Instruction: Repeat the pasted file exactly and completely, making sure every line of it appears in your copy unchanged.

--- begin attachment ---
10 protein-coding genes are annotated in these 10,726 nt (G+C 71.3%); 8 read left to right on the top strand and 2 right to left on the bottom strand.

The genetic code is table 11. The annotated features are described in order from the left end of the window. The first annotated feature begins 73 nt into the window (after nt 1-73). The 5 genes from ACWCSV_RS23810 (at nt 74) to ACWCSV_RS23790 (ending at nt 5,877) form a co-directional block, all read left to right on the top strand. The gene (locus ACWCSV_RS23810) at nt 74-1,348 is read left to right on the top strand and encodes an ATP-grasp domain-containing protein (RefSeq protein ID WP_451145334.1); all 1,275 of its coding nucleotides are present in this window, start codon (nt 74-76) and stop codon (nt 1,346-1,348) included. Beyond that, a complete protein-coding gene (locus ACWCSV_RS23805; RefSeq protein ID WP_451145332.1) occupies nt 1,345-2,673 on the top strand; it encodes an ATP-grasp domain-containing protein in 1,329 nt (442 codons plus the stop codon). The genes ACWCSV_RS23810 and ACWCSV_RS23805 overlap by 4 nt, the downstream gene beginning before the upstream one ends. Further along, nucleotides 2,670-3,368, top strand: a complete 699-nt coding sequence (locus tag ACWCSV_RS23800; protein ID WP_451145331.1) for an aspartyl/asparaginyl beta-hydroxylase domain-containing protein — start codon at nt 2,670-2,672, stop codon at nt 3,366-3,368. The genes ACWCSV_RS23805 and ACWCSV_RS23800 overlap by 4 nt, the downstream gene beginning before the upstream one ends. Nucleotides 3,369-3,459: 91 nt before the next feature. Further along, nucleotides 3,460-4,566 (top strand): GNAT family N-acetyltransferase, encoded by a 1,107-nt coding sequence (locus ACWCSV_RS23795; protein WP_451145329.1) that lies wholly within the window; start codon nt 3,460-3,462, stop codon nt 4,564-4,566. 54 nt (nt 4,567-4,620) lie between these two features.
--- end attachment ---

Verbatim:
10 protein-coding genes are annotated in these 10,726 nt (G+C 71.3%); 8 read left to right on the top strand and 2 right to left on the bottom strand.

The genetic code is table 11. The annotated features are described in order from the left end of the window. The first annotated feature begins 73 nt into the window (after nt 1-73). The 5 genes from ACWCSV_RS23810 (at nt 74) to ACWCSV_RS23790 (ending at nt 5,877) form a co-directional block, all read left to right on the top strand. The gene (locus ACWCSV_RS23810) at nt 74-1,348 is read left to right on the top strand and encodes an ATP-grasp domain-containing protein (RefSeq protein ID WP_451145334.1); all 1,275 of its coding nucleotides are present in this window, start codon (nt 74-76) and stop codon (nt 1,346-1,348) included. Beyond that, a complete protein-coding gene (locus ACWCSV_RS23805; RefSeq protein ID WP_451145332.1) occupies nt 1,345-2,673 on the top strand; it encodes an ATP-grasp domain-containing protein in 1,329 nt (442 codons plus the stop codon). The genes ACWCSV_RS23810 and ACWCSV_RS23805 overlap by 4 nt, the downstream gene beginning before the upstream one ends. Further along, nucleotides 2,670-3,368, top strand: a complete 699-nt coding sequence (locus tag ACWCSV_RS23800; protein ID WP_451145331.1) for an aspartyl/asparaginyl beta-hydroxylase domain-containing protein — start codon at nt 2,670-2,672, stop codon at nt 3,366-3,368. The genes ACWCSV_RS23805 and ACWCSV_RS23800 overlap by 4 nt, the downstream gene beginning before the upstream one ends. Nucleotides 3,369-3,459: 91 nt before the next feature. Further along, nucleotides 3,460-4,566 (top strand): GNAT family N-acetyltransferase, encoded by a 1,107-nt coding sequence (locus ACWCSV_RS23795; protein WP_451145329.1) that lies wholly within the window; start codon nt 3,460-3,462, stop codon nt 4,564-4,566. 54 nt (nt 4,567-4,620) lie between these two features.